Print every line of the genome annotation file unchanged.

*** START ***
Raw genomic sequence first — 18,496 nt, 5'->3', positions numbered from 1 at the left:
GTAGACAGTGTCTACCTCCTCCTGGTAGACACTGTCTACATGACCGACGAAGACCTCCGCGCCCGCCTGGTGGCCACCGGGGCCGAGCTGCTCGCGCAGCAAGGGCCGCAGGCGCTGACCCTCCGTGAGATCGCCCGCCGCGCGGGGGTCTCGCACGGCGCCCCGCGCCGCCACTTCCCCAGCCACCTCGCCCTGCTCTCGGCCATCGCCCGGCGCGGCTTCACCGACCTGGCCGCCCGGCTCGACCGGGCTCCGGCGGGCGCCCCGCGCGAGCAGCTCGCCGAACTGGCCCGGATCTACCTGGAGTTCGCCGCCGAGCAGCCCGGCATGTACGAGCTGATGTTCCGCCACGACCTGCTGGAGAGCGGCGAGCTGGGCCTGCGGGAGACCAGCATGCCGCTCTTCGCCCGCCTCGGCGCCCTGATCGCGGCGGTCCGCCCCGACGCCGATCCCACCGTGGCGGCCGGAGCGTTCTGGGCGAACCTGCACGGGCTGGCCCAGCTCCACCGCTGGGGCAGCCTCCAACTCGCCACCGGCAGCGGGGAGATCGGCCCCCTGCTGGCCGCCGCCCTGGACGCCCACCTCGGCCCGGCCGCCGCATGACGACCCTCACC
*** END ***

Raw genomic sequence first — 18,496 nt, 5'->3', positions numbered from 1 at the left:
GTAGACAGTGTCTACCTCCTCCTGGTAGACACTGTCTACATGACCGACGAAGACCTCCGCGCCCGCCTGGTGGCCACCGGGGCCGAGCTGCTCGCGCAGCAAGGGCCGCAGGCGCTGACCCTCCGTGAGATCGCCCGCCGCGCGGGGGTCTCGCACGGCGCCCCGCGCCGCCACTTCCCCAGCCACCTCGCCCTGCTCTCGGCCATCGCCCGGCGCGGCTTCACCGACCTGGCCGCCCGGCTCGACCGGGCTCCGGCGGGCGCCCCGCGCGAGCAGCTCGCCGAACTGGCCCGGATCTACCTGGAGTTCGCCGCCGAGCAGCCCGGCATGTACGAGCTGATGTTCCGCCACGACCTGCTGGAGAGCGGCGAGCTGGGCCTGCGGGAGACCAGCATGCCGCTCTTCGCCCGCCTCGGCGCCCTGATCGCGGCGGTCCGCCCCGACGCCGATCCCACCGTGGCGGCCGGAGCGTTCTGGGCGAACCTGCACGGGCTGGCCCAGCTCCACCGCTGGGGCAGCCTCCAACTCGCCACCGGCAGCGGGGAGATCGGCCCCCTGCTGGCCGCCGCCCTGGACGCCCACCTCGGCCCGGCCGCCGCATGACGACCCTCACC